That was something that, when Megtron 6 was designed, nobody planned on, but it has become a de facto standard. Luckily for Panasonic, other materials that look good on paper didn't always succeed in the market because that was something that had been exploited by the fabricators. So this is something that was added to our list of the things we have to do ,because we're designing this material to replace Megtron 6, and if they can't do this with this material, our own material will fail.
Senese: So that's one thing that's similar with Megtron 7, the lamination cycle, the lamination thickness consistency, and the ability to exploit that, to make those designs is still there. One of the things that most of these high-end materials have in common, especially the thermally robust ones, is that drill wear is always a question. Some materials in the past have actually just failed because the drill wear went from a product like Megtron 6 where you could do a thousand hits on almost any size, down to sub-500 hit level. The drills for these materials, as you can imagine when you have a board that's almost half an inch thick, are very expensive. Another thing that happened is that people said, "Well, does it drill okay? Is it as good at least as Megtron 6?" Actually, in the wear studies that we've done with Megtron 7, it is a little better than Megtron 6.
Starkey: What sort of foils are you using or are recommended for use with the materials? What sort of bonding treatments for the foils, with signal integrity in the lines?
Abe: Yes, actually, as Tony said, the Megtron series has a unique resin system, so we need to find a custom adhesion treatment on the foil. We cannot use every foil for the Megtron series, but we already have some technology developed around Megtron 6 that is a similar resin, so we can use that technique for the Megtron 7. Now we have a very low profile
Senese: The use of the lowest profile foil available at the time we developed Megtron 6 became the de facto standard and led the way for all these products in the market today, and it has spawned a family of new products by our copper foil suppliers around the world who try to exploit that.
Starkey: I think the chemical process suppliers responded as well by producing bonding treatments that give a very low profile surface.
Senese: Right, this is the next part. The newest part or the part of developing Megtron 7 that you've asked about is this idea that we were able to quantify over the last seven or eight years that the bonding treatment has a significant effect. Maybe half the effect of the actual roughness of the copper foil, but a measurable, significant effect, especially as we go to the higher and higher frequencies. And so for the first time ever, part of Abe's development requirements became to go out at the time that the product comes to market and evaluate any and all of the most promising inner layer adhesion promoters that are available, so that we can make a very strong recommendation about which of those products we believe will give the customers the lowest insertion loss and the lowest transmission loss.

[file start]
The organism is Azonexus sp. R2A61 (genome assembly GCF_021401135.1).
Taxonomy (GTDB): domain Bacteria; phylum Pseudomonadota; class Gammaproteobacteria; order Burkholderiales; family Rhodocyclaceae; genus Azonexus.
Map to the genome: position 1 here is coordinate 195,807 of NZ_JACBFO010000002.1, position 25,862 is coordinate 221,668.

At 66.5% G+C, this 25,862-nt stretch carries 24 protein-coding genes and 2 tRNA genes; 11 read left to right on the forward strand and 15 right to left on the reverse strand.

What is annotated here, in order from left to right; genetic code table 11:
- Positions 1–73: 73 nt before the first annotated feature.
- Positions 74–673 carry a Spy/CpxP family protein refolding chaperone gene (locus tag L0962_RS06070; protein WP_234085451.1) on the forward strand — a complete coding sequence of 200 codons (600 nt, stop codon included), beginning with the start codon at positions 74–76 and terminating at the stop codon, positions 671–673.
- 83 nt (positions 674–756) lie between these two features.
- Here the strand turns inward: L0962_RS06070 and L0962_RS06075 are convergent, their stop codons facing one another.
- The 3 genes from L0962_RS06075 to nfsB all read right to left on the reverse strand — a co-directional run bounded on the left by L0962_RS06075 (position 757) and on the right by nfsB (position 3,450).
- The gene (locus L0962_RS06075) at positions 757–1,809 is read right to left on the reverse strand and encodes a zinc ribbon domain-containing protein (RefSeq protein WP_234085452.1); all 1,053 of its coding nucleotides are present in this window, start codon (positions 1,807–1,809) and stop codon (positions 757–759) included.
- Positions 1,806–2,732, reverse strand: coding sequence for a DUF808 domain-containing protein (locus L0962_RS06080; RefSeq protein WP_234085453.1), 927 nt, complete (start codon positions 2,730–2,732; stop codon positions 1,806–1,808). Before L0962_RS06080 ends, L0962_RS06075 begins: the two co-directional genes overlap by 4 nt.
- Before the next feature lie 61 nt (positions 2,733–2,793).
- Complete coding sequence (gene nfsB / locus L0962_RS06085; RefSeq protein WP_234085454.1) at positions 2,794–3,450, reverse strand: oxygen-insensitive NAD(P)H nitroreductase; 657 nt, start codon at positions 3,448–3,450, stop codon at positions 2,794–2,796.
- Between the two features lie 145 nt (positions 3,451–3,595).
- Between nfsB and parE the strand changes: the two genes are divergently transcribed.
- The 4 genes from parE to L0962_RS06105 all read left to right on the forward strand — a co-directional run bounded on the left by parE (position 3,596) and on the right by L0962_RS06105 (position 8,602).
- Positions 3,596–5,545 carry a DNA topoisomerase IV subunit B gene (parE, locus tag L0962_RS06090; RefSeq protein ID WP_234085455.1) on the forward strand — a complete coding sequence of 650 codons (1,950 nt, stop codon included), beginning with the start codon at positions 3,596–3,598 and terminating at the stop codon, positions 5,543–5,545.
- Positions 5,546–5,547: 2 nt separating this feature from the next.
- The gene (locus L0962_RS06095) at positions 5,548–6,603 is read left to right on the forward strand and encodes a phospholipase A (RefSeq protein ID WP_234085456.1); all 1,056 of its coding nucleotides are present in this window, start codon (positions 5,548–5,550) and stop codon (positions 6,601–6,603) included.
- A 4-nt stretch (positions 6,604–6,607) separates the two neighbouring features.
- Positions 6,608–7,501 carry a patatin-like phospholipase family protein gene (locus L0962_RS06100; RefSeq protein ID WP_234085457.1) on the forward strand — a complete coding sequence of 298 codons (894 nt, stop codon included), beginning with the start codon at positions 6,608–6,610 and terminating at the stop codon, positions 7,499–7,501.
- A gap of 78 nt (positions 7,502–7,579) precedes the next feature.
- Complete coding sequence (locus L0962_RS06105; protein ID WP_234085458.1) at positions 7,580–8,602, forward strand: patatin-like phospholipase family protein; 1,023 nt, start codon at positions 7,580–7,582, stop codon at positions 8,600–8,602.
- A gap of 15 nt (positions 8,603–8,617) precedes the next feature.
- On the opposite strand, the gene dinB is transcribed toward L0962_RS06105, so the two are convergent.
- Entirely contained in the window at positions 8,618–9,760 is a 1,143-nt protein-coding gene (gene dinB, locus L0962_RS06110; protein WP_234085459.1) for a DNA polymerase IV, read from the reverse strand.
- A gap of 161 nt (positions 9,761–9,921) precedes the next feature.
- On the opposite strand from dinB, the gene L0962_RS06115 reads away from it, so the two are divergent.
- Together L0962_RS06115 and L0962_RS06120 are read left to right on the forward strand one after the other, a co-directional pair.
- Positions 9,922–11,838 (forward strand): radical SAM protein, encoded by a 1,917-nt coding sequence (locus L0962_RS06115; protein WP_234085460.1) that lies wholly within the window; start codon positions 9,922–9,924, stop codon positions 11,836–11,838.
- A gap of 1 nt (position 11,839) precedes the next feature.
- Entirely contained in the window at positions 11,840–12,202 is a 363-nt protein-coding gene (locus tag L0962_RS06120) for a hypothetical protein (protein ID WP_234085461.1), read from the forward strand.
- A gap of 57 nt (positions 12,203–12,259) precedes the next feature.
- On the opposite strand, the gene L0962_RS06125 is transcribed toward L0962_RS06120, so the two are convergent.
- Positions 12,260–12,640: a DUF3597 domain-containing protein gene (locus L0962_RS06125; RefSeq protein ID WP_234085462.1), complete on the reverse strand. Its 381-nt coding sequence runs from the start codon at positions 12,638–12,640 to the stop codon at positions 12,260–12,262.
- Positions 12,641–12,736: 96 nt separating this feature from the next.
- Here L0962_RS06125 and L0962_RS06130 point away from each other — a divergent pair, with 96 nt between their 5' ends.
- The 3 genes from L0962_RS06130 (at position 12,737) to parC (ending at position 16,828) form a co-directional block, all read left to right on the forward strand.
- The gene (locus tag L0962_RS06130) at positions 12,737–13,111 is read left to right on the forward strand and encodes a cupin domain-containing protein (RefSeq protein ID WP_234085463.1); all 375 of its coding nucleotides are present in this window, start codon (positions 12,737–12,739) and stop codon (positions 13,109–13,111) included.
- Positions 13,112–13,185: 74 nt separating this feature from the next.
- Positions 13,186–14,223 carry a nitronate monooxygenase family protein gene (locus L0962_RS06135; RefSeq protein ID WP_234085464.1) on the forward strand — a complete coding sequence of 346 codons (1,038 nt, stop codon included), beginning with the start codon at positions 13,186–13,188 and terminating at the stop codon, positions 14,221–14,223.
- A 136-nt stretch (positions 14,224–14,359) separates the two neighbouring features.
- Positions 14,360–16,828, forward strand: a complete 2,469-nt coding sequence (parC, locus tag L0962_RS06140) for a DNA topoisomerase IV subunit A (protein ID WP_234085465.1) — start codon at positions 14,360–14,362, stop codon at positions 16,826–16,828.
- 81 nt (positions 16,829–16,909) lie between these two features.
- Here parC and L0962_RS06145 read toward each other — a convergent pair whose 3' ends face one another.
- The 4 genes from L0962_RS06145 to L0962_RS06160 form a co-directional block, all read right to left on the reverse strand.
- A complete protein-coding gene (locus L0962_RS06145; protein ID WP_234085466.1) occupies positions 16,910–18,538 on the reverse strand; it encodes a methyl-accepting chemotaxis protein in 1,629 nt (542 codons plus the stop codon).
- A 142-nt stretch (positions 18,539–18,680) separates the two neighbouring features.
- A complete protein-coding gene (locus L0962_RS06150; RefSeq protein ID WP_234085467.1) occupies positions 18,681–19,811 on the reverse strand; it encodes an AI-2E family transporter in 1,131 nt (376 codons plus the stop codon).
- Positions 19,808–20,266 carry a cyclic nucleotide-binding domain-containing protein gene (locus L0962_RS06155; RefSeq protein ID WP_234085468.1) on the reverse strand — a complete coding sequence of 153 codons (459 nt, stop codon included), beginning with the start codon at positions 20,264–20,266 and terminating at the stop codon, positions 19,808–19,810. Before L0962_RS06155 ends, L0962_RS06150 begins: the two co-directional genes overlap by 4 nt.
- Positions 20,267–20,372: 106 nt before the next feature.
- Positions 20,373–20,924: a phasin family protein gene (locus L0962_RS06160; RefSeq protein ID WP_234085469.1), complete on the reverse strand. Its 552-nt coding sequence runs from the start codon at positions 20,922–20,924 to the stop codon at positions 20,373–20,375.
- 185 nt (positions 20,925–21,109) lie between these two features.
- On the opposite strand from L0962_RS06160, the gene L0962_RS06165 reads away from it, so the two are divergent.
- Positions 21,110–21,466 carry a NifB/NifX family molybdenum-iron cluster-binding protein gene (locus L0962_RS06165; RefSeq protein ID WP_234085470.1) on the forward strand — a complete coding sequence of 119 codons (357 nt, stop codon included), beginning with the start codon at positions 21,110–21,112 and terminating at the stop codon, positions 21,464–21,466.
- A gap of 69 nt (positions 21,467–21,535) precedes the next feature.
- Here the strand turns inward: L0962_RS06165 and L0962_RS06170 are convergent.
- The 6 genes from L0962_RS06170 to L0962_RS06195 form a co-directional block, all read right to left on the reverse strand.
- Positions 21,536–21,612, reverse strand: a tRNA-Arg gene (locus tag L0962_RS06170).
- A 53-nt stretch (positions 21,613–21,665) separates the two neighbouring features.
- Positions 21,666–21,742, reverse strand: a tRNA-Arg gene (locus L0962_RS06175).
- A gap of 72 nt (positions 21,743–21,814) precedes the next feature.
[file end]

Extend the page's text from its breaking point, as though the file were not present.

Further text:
Starkey: So it's certainly an area that the chemical process suppliers are very conscious of at the moment.
Senese: Yes, now we have the chemical suppliers coming to us, to make sure the products they develop work with the Megtron series.
Starkey: They know what need to achieve and they're going to do as much as they can to help you. Guys, I think we've covered an awful lot of ground. Is there anything else in particular that you want to mention at this stage?
Senese: I think one of the things that is misunderstood most about this segment of the industry is how long it takes for a product to be developed and then submitted to the OEMs for their evaluations and then come to market. If nothing else, Megtron 6 has taught us patience, and so our perspective on how these development cycles go, I think, is a lot different than some of the rest of the people in the industry. We know that for a product to get into the market, to be qualified for these high-level designs, and then to actually become commercially successful takes years—many years in some cases.
Our goals for this product are different than they are for many of our other commercial products. We look at this product to be the leading product in the business to be evaluated by consortia, by OEMs, and by our customers over the next few years, so that maybe we start receiving production-level orders in 2016, perhaps the end of 2016, and that we actually don't even come close to the level of business that we have on our other products for several years.
Starkey: I completely understand. I'm sure as well that you're already working on Megtron 8.
Senese: I could tell you, but I'd have to shoot you (laughs).
Starkey: Gentlemen, thanks very much indeed for your time.